Novelists are often celebrated when their books are turned into films. Author Russell Banks is justly acclaimed for the fine writing and deeply involving stories that have become films such as Affliction
and The Sweet Hereafter
. He writes often about race, class, violence, and, sometimes, forgiveness.
His latest work is Lost Memory of Skin. It's a novel that's getting a lot of attention, so I won't re-tell the story except to say it's about a sex offender (technically) who nearly gets crushed by society's impersonal system of justice, which requires registered sex offenders to stay 2,500 feet from places children might be.
For me, what's interesting in a literary novel is rarely only the story itself but the how and why of the story. Russell Banks kindly took time to respond to my questions in the following interview:
Q: When you chose to name your main characters The Kid, the Professor, and the Writer, what did you have in mind? A kind of universality?
I was hoping to lift the story in the direction of fable, without losing the concreteness and mundane details of ordinary daily life, to move slightly away from realism without losing contact with reality. Also, everyone in the novel has several identities and many secrets and lies, and this was one way of reinforcing that point.
Q: The pacing of Lost Memory of Skin is not so different from that of a who-dunnit, yet the main characters don't quite seem to have done what they're being punished for. Are you saying something about how guilt is hard to apportion? About how badly we do that as a society?
I think we see that from the fate of the Kid and possibly that of some of the others living under the Causeway. I didn't intend to convey it with the pacing of the story, however. I was merely trying to spin a yarn in a way that would be interesting and intriguing and, in some ancient story-telling sense, satisfying. Writers of who-dunnits know how to do this better than almost any other type of story-teller, so why not learn from them?
Q: Is the story driven by your outrage over how we deal with sex offenders? It's clear you have no sympathy for the actions of genuine offenders, but this particular novel puts the reader squarely in the viewpoint of a victim of our uncompassionate system.
I can't say it's driven so much by my outrage as it is by my compassion and sympathy for people like the Kid—well, for the Kid himself. We do as a society lump all sex-offenders together, paint them all with one brush. It's what allows us to continue to avoid thinking about the legal, psychological and political aspects and causes of the criminal behavior of people we call sex-offenders.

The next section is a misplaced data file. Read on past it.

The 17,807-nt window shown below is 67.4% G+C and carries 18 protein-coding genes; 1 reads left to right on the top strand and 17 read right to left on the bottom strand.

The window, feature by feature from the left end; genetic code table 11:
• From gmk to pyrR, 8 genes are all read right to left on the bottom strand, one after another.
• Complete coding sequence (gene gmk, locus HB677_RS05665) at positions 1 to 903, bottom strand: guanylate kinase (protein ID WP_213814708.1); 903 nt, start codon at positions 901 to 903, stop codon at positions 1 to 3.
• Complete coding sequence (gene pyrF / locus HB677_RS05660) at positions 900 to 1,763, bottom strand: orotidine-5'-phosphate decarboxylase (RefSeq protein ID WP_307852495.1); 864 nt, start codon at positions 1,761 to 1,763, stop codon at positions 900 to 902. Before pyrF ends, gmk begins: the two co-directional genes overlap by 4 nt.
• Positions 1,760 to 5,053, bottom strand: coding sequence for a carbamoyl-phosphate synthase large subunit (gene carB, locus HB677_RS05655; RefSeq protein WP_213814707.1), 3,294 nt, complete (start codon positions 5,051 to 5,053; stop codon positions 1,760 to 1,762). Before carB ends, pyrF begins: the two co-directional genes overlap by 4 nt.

Q: Did you enjoy writing in the voice of a lower-IQ young man who barely understood himself, much less what was happening to him? I liked that he grew more individuality and courage by the end. I also appreciated the switch when the Professor's point of view, ironic and obfuscatory, was on stage, so to speak.
I'm not so sure the Kid's IQ is lower than mine, though he surely does not test well, unlike the Professor.
Q: Though the character names might be generic, the place is anything but. Thus, it's easy to see the story being rendered cinematically. Now that you've had films made of some of your novels, does that affect how you write?
It doesn't have any affect on my fiction writing—none that I'm aware of, anyhow. I'm a visual person by nature and in fact originally wanted to be an artist, a painter. And I do try to see whatever I'm writing about while I'm writing it down. I believe that if I can't literally see what's happening, then there's a problem with the writing.
Q: Pornography plays a significant role in the story. Were you concerned at any point in the writing that this might alienate some of your more prudish audience?
Not really. I deliberately try not to think about my audience until publication day.
Q: Do we ever really know anyone?
Good question. It goes to the epistemological heart of the novel, perhaps its essential question—the question that all serious fiction raises and has since Cervantes. And the answer? Yes, but not without imagination. Which is why it's so central to the history of the novel.
Q: Can you describe a bit about your creative process? Do you flow, that is, does time stop when you're really into the writing? Is that ever particularly difficult for you, and if so, do you have a trick or two to get yourself moving again?
When the writing goes well, I'm outside of time, enjoying visual and auditory hallucinations, out-of-the-body travel, living in a controlled but not quite controllable dream. Of course, it doesn't always go well. When that happens I simply sit and stare at the blank page or the computer screen (I write first in longhand, then transfer to the computer and revise, revise, revise) and finish the day exhausted anyhow, as if I'd written ten brilliant pages, and then come back the next day and do the same. When the muse arrives, or the Angel of the Roof descends, you want to be at your desk and ready for her (or him).
* For more about Banks' background, career, and writing process, see the very enlightening Paris Review interview from 1998. (They're always excellent.)
* Watch a video interview with Banks on pbs.org.
Copyright (c) 2011 by Susan K. Perry